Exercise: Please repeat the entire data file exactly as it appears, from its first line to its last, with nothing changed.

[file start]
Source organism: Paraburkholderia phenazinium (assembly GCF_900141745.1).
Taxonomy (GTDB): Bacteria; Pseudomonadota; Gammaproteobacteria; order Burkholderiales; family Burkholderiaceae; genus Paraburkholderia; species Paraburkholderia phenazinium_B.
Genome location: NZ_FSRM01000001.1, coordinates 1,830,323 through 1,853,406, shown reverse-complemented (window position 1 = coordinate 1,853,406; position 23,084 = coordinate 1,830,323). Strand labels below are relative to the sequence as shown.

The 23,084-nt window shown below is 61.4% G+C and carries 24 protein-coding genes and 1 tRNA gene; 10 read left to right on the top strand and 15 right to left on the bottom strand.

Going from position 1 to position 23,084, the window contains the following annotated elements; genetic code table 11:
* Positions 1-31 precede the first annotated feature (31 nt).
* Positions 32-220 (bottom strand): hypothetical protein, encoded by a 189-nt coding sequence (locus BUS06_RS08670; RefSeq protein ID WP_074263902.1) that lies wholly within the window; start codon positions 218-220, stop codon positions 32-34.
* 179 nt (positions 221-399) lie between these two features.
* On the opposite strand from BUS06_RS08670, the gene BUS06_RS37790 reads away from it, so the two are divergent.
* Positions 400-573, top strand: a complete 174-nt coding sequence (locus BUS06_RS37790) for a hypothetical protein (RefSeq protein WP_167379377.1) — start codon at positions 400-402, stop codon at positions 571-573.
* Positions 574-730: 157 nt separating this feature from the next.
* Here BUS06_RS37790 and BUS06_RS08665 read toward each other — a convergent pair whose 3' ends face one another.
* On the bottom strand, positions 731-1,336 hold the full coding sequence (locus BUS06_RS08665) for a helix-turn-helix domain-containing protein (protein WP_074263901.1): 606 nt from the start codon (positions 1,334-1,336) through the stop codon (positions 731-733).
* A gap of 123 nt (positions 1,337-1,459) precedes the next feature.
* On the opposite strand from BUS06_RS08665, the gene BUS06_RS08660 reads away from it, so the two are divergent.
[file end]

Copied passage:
Source organism: Paraburkholderia phenazinium (assembly GCF_900141745.1).
Taxonomy (GTDB): Bacteria; Pseudomonadota; Gammaproteobacteria; order Burkholderiales; family Burkholderiaceae; genus Paraburkholderia; species Paraburkholderia phenazinium_B.
Genome location: NZ_FSRM01000001.1, coordinates 1,830,323 through 1,853,406, shown reverse-complemented (window position 1 = coordinate 1,853,406; position 23,084 = coordinate 1,830,323). Strand labels below are relative to the sequence as shown.

The 23,084-nt window shown below is 61.4% G+C and carries 24 protein-coding genes and 1 tRNA gene; 10 read left to right on the top strand and 15 right to left on the bottom strand.

Going from position 1 to position 23,084, the window contains the following annotated elements; genetic code table 11:
* Positions 1-31 precede the first annotated feature (31 nt).
* Positions 32-220 (bottom strand): hypothetical protein, encoded by a 189-nt coding sequence (locus BUS06_RS08670; RefSeq protein ID WP_074263902.1) that lies wholly within the window; start codon positions 218-220, stop codon positions 32-34.
* 179 nt (positions 221-399) lie between these two features.
* On the opposite strand from BUS06_RS08670, the gene BUS06_RS37790 reads away from it, so the two are divergent.
* Positions 400-573, top strand: a complete 174-nt coding sequence (locus BUS06_RS37790) for a hypothetical protein (RefSeq protein WP_167379377.1) — start codon at positions 400-402, stop codon at positions 571-573.
* Positions 574-730: 157 nt separating this feature from the next.
* Here BUS06_RS37790 and BUS06_RS08665 read toward each other — a convergent pair whose 3' ends face one another.
* On the bottom strand, positions 731-1,336 hold the full coding sequence (locus BUS06_RS08665) for a helix-turn-helix domain-containing protein (protein WP_074263901.1): 606 nt from the start codon (positions 1,334-1,336) through the stop codon (positions 731-733).
* A gap of 123 nt (positions 1,337-1,459) precedes the next feature.
* On the opposite strand from BUS06_RS08665, the gene BUS06_RS08660 reads away from it, so the two are divergent.